It is worth pausing to consider that you have received dozens of emails about the virus from your church, schools, gym, movie theater, and local badminton club. You may be keeping up with local and international news more than you normally do, and many of your conversations online and in-person have been about the virus, too.
It was to a room full of people in a similar situation that C.S. Lewis once spoke these words:
The first action to be taken is to pull ourselves together. If we are all going to be destroyed by an atomic bomb, let that bomb when it comes find us doing sensible and human things—praying, working, teaching, reading, listening to music, bathing the children, playing tennis, chatting to our friends over a pint and a game of darts—not huddled together like frightened sheep and thinking about bombs.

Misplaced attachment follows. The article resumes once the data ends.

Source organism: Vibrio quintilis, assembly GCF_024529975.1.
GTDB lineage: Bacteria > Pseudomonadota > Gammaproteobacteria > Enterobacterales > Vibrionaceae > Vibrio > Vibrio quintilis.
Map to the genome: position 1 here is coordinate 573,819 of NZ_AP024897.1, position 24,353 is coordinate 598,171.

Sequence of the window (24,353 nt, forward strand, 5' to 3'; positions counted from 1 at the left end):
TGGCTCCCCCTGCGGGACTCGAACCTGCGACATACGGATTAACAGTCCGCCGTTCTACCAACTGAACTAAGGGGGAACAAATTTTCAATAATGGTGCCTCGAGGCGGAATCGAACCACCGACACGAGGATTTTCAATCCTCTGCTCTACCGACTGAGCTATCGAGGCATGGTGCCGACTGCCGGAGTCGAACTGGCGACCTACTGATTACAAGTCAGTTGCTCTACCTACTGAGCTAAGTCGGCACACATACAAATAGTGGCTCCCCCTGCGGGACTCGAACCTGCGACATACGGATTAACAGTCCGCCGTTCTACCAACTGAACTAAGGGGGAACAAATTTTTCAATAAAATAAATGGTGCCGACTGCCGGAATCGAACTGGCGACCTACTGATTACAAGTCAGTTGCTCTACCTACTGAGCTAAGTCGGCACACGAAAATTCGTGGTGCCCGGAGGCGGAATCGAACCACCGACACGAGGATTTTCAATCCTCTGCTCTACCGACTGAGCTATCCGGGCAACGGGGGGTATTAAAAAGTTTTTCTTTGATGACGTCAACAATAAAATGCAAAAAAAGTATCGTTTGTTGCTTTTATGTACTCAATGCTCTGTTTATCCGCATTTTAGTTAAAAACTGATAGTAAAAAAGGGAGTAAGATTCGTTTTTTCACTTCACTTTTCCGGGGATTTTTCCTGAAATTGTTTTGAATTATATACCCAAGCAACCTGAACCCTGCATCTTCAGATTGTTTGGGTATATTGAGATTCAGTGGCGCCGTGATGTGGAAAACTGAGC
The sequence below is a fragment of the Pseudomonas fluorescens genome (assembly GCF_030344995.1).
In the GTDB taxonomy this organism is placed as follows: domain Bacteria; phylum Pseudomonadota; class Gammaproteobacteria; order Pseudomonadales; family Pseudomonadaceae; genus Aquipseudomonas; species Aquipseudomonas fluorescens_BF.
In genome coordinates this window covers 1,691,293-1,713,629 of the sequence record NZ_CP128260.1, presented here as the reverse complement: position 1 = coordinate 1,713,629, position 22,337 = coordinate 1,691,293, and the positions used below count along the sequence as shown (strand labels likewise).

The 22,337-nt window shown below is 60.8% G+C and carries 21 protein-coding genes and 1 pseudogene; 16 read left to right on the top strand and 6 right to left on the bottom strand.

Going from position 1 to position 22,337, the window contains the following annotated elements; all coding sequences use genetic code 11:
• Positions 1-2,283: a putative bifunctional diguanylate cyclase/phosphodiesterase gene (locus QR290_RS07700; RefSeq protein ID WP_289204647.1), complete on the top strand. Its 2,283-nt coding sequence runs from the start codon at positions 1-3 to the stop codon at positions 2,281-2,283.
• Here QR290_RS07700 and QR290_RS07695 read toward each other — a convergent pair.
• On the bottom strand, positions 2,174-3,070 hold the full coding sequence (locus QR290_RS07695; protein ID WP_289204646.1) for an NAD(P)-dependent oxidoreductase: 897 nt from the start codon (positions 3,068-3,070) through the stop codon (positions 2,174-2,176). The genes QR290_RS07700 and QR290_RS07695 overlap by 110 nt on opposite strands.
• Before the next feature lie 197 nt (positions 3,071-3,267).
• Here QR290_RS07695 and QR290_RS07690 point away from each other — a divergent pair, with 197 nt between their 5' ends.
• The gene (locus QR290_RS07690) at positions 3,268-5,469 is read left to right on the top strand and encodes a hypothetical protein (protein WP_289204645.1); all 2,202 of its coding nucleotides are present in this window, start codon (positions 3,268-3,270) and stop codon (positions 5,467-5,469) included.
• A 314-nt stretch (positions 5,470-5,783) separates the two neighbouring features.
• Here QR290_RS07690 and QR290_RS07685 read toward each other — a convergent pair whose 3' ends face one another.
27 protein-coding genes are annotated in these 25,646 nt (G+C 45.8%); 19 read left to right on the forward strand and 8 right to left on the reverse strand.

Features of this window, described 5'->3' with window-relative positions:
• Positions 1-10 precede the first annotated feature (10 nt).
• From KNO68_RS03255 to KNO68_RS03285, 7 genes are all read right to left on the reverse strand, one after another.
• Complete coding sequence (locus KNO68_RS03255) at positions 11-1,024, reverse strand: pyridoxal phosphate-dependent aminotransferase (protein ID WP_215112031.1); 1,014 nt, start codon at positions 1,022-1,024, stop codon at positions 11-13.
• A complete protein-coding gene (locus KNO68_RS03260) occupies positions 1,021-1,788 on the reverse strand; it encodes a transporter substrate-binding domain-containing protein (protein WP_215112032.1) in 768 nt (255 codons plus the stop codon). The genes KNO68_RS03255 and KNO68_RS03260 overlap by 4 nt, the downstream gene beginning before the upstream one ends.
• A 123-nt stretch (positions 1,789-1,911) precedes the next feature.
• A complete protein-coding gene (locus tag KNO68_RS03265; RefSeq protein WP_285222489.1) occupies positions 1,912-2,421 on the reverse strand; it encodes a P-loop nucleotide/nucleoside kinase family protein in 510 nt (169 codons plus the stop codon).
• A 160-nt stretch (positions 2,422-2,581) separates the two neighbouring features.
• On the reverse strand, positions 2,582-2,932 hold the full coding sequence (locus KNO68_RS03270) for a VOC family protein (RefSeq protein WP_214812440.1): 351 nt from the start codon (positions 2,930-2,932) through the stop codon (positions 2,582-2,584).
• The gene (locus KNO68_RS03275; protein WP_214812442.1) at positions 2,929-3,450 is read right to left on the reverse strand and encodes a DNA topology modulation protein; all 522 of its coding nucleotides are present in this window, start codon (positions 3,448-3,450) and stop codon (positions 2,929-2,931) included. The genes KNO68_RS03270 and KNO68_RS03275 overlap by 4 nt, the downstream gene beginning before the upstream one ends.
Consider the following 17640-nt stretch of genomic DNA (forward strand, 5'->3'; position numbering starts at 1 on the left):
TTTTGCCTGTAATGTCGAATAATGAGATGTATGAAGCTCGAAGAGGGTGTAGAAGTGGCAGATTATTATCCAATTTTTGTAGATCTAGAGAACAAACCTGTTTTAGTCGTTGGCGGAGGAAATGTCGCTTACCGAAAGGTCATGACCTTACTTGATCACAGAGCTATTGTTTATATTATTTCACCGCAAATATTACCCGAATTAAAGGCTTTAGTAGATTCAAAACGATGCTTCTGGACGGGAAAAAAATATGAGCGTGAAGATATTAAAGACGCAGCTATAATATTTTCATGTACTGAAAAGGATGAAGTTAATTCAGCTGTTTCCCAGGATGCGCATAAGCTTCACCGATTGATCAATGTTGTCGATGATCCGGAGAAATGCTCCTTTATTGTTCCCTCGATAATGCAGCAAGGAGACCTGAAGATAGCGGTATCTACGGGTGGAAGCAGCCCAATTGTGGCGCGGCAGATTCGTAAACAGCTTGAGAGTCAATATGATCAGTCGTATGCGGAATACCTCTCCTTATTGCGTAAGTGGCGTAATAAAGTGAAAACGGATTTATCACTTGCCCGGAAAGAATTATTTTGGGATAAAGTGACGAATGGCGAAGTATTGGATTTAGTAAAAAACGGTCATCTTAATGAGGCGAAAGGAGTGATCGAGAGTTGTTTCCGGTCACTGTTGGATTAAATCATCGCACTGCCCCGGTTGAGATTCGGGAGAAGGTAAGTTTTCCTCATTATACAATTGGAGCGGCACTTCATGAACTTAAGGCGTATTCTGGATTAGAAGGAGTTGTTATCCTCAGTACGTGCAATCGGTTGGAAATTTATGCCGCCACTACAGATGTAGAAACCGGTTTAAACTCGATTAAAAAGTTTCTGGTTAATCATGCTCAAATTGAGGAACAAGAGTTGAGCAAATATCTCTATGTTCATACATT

I hope that you have created some parameters that provide rest from the minute-by-minute news cycle. If you have not, may I suggest that you intentionally set aside time each day to not intake news?
No hot takes on what should have been done better; no insider news about what is coming next.
Perhaps during your news-free time today, you might consider watching this 15-minute doodle of C.S. Lewis’ full address.
I have returned many times in the past few days to this talk, and I trust it will be healing for you, too.